Here is a case in point. I was involved in an adult literacy program here and I was sent an African immigrant who was trying to get a job in construction. The screener said he needed to develop his math skills.  We went through some exercises and true... he couldn't do math on paper because he had not memorized his times table. He however, knew the basics and had no trouble with a calculator. I told him that he was OK, and that he should have no trouble with a construction job. He didn't need me.

 

When I went to school we learned how to count with Roman Numerals. Comes in real handy if you want to find out what year a film was produced. Last  time I noticed they were still using them in the credits.

Bob;

They always come up in crosswords. L is 50.M is 1000

TJR.



#45 Benzine

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Posted 05 January 2014 - 10:21 PM

A paradigm shift from mechanical to electrical.. from non-connected to connected. What do we really need to learn?... arithmetic?...we got calculators. Spelling?... we got spell checkers. grammar?... we got syntax checkers.  reading?... we got voice readers.  library research?... we got Google. You want to make art?... get Photoshop or a  a 3D printer.

 

There will always be ######## offs in every class. Sometimes they can be turned around. Good teachers are the ones who can do this.

 

I still think we should teach mental math, despite the existence of calculators, ditto for everything else. 

 

I've had my share of idiots in class.  Some leave with a little better attitude, and even some knowledge, the rest leave pretty much the same, as they came in.  It's tough for a teacher to undo decades of what their outside environment has done. 


"Anything worth believing, is worth questioning"

#46 Bob Coyle

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Posted 06 January 2014 - 12:05 PM

 

I still think we should teach mental math

Why? Do you do long division on a sheet of paper when you do your income tax? I didn't say don't teach math. Everyone needs a to learn basically what arithmetic is all about. But why memorize times tables when the energy could be spent on more realistic pursuits.  It's been so long since I have done basic math with out a calculator that I have to strain to remember my sevens times table, yet it has not stopped me from developing some very sophisticated software to process chemical instrumentation data.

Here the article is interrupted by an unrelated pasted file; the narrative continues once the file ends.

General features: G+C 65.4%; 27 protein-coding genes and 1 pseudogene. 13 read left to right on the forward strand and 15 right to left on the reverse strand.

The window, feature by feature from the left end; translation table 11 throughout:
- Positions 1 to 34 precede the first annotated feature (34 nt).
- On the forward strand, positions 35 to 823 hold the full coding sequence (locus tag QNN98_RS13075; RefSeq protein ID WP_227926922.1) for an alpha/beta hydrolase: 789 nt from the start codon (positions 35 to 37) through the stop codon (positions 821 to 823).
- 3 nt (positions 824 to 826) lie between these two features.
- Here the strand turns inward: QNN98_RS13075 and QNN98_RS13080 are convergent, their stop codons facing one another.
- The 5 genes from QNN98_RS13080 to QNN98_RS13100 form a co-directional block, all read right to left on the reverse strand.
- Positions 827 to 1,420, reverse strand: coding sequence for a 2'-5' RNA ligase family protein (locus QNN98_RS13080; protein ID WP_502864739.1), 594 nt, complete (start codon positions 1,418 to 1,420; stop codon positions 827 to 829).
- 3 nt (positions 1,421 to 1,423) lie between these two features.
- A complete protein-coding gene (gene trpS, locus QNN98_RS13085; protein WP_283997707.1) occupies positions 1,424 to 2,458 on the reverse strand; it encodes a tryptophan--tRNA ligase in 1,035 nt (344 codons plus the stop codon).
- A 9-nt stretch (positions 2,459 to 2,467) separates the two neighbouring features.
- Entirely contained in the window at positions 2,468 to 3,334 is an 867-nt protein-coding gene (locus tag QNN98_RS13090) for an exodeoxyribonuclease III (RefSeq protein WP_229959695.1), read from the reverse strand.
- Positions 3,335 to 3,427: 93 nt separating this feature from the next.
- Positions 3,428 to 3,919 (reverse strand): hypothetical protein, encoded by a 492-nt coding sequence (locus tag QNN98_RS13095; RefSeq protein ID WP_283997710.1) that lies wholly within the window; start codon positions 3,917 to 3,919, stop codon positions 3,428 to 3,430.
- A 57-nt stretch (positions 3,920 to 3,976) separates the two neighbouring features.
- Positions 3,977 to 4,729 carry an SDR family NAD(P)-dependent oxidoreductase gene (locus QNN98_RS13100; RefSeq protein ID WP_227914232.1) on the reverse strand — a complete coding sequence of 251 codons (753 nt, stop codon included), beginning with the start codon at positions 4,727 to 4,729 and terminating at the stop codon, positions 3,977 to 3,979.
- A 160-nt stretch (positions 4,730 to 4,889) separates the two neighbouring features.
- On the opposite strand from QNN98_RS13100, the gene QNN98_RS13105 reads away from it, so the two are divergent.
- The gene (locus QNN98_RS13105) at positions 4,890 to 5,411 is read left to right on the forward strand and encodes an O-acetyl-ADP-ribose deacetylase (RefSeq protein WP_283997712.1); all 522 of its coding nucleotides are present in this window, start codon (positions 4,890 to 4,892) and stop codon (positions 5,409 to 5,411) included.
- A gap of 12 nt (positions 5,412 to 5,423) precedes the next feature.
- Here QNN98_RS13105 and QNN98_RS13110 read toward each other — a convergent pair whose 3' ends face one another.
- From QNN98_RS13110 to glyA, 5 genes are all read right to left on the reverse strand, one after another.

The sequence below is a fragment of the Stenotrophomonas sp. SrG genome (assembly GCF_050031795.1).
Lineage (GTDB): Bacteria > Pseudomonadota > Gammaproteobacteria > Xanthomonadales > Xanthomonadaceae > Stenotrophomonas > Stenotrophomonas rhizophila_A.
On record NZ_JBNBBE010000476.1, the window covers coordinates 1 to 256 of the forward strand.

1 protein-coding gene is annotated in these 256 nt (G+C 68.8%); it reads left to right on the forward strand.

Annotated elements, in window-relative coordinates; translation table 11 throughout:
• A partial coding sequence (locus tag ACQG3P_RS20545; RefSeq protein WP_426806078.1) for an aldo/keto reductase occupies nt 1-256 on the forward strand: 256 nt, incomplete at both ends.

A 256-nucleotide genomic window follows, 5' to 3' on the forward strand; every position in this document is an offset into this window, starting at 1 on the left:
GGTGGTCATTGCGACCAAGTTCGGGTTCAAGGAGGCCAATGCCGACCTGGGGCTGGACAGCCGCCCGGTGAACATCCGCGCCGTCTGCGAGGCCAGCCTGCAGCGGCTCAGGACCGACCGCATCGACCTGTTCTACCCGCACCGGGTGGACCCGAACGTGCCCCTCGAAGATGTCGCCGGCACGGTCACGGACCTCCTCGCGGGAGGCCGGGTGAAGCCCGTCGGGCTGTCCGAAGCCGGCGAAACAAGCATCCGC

How about a compromise... teach them how to do math in binary and hexadecimal or teach thembasic computer syntax. this would better  prepare them for what lies ahead  than learning their decimal times tables.



#47 Stephen Robison

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Posted 06 January 2014 - 01:13 PM

This is for education in ceramics. Of course everything is connected but this almost doesn't seem like the appropriate place for this discussion. This is almost like a bunch of old people shouting at clouds. "Oh the problem with kids today" ... "I used to walk ten miles to school and back"... "oh yeah I had to lick the lake clean".. Monty Python .. 

 

So yes students have become slightly less engaged, but I find my students to generally want to learn and be challenged. ###### we are talking about CLAY! It is so awesome! Along with that challenge I find it important not to dictate outcomes fully. To me the challenge in introductory classes is to pass on some technical skills and introduce them to formal and conceptual issues in art. Are they going to make great work, no but if they leave me understanding what it takes to make great work then I have succeeded. Of course there is maybe around 10% who leave without a clue.  In intermediate and advanced coursework it is more about something Kirk Mangus taught me, and that is to "give them enough rope to pull them out of the ###### they are stuck in or to hang themselves".  Of course structure is very important also. If you let your students even look at their dam "smart" phones during class then you are doing something wrong.

 

I have colleagues who complain about students all the time and of course there is the seriously humorous one or two every quarter that I also complain or laugh about. But in 20 years of teaching I have not seen a huge change. And I remember what kind of student I was! They are a raw product and you introduce exciting material to them and it molds them as much as you do.  Getting most students excited about clay is easy for me and as they get excited the work ethic builds and builds. 


STEPHEN ROBISON
Head of Ceramics, Central Washington University
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#48 Stephen Robison

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Posted 06 January 2014 - 01:30 PM

PS there are plenty of political blogs out there so when you feel the need for discourse in that arena please seek them out. Thanks John for getting the post edited to be more relative to our agenda at  Ceramic Arts Daily. Yes politics most certainly does fit into the education topic, but our mission here is to expand on knowledge directly related to Ceramics.